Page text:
Second Omicron booster approved for seniors by FDA

US regulators authorized a second round of omicron-targeted boosters for individuals older than 65 and those with weakened immune systems.

The Food and Drug Administration said Tuesday that older adults can get another updated Covid-19 booster as soon as four months after their first bivalent booster dose, while immune-compromised people can get one at least two months after their last dose. Additional doses for those who are immune-compromised can be administered at the discretion of their health-care provider, the FDA said.

The agency is also simplifying the vaccination schedule by authorizing the bivalent shots made by Pfizer Inc. and Moderna Inc. to be used for all Covid vaccine doses and has phased out the vaccines that were used at the beginning of the pandemic. A group of advisers to the Centers for Disease Control and Prevention are meeting Wednesday to discuss the FDA’s changes.

Adults, children and infants as young as six months can get an updated booster shot as soon as two months after their last Covid vaccine. The latest shots were reformulated last year to target the BA.4 and BA.5 strains of omicron that were dominant in the fall. Only 17% of those eligible have received an updated booster dose, according to data from the CDC. About 43% of adults 65 and older have gotten the latest booster, according to the data. 

Health officials plan to meet each June to review which strains of the virus should be included in Covid shots to be deployed no later than September of the same year. In January, advisers to the FDA also voted to standardize Covid vaccines, so that all doses are formulated to target the same strains of the virus.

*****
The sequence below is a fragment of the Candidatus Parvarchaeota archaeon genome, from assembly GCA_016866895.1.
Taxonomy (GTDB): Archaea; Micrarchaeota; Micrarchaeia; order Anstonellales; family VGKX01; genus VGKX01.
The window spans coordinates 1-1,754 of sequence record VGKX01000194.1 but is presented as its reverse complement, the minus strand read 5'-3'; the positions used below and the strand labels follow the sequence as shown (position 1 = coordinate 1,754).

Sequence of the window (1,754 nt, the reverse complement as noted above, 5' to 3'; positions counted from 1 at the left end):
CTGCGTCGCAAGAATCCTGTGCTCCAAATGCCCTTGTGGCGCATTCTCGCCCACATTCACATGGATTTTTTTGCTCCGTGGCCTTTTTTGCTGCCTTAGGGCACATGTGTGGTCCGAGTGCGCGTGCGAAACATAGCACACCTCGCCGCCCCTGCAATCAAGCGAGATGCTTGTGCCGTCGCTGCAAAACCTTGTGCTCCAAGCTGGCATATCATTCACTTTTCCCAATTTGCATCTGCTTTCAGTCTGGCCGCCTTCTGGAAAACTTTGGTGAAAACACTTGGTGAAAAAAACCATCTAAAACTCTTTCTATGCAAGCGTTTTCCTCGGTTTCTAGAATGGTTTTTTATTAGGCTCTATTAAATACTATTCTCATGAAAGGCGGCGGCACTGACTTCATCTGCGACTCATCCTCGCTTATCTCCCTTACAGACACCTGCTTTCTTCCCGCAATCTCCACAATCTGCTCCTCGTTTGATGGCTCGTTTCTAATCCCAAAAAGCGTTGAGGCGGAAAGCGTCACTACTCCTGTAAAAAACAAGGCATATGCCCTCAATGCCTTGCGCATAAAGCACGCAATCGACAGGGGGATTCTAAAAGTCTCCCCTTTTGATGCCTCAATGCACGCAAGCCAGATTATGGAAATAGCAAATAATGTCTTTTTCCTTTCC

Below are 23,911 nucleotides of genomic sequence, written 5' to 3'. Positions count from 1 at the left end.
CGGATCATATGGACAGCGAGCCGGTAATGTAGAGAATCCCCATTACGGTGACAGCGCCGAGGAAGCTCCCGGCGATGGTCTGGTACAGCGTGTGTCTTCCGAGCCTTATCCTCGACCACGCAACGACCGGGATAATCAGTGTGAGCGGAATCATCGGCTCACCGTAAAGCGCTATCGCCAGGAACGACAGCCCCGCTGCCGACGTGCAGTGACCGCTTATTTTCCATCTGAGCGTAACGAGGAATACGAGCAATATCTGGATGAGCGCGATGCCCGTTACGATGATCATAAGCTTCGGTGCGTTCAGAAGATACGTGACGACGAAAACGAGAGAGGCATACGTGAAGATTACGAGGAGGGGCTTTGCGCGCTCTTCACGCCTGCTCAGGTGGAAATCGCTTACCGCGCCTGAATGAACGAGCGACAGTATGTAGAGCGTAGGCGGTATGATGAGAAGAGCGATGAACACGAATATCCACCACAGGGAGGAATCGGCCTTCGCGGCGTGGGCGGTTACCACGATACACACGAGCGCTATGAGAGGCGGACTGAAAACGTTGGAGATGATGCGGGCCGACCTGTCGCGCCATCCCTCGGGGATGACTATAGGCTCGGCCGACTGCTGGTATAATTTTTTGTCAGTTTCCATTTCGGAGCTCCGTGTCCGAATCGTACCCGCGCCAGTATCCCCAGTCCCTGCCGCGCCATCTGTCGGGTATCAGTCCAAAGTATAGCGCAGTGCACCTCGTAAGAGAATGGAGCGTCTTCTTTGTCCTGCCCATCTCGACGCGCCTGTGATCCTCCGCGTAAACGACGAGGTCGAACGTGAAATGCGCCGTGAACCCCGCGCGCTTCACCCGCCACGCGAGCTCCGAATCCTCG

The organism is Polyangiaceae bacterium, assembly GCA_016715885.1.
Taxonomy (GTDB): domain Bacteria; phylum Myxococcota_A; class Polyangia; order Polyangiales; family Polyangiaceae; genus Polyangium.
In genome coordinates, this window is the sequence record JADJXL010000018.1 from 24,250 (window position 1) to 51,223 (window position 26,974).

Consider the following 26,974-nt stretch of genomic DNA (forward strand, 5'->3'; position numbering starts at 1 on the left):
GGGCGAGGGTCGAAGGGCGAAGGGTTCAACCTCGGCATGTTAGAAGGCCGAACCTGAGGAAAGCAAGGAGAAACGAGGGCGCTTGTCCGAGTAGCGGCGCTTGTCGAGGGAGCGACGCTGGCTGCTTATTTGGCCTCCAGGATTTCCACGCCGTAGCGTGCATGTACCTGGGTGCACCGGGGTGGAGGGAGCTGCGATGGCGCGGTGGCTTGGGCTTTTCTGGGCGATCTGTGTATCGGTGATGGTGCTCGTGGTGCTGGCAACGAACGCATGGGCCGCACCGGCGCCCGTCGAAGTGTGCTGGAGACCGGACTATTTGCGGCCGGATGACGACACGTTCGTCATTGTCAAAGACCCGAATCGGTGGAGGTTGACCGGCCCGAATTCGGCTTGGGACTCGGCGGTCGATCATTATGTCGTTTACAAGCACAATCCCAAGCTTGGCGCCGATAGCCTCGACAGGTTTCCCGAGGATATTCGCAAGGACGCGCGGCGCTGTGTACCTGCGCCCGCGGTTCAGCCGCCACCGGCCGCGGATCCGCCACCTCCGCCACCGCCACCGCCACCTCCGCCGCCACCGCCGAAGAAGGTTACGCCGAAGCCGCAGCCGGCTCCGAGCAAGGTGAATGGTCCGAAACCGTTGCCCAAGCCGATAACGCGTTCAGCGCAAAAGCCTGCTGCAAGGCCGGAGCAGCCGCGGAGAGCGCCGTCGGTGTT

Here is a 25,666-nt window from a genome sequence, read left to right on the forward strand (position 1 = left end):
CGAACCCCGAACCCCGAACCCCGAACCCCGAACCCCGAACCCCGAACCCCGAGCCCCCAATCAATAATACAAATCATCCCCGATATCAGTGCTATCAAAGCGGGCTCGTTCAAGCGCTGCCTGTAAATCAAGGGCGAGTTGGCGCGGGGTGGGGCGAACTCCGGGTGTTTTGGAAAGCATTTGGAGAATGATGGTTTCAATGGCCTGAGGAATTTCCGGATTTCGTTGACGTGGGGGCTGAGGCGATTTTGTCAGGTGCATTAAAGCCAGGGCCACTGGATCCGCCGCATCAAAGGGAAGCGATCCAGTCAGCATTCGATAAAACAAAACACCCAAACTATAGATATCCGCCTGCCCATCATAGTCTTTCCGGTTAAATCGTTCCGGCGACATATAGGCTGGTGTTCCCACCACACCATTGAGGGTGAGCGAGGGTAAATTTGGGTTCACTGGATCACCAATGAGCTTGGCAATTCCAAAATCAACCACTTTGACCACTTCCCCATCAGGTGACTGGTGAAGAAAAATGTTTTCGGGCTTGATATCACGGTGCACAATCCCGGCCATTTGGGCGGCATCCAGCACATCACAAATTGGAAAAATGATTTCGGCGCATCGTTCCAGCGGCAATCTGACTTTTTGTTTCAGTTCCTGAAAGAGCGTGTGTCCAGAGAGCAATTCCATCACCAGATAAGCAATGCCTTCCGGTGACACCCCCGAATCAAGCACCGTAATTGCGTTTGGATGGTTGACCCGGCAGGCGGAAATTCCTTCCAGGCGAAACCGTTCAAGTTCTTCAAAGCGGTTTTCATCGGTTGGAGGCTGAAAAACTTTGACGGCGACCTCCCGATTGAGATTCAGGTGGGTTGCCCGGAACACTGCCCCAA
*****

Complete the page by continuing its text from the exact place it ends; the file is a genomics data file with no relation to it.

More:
During a briefing with journalists on Tuesday, Peter Marks, director of the FDA’s Center for Biologics Evaluation and Research, said the agency is keeping a close eye on two new omicron subvariants, called Arcturus and Hyperion, which will be a topic of discussion during the upcoming June meeting.

That meeting will also include discussion on the cadence of future vaccination and whether it should mirror annual flu shots.

The aim is “to try to protect as many people during the season in which respiratory viruses tend to wreak havoc, which is fall to winter months of the year,” Marks said.

Marks said at a recent conference in Washington that the US is working with governments across Europe, the Middle East and Africa to harmonize strain selection for Covid vaccines as closely as possible.


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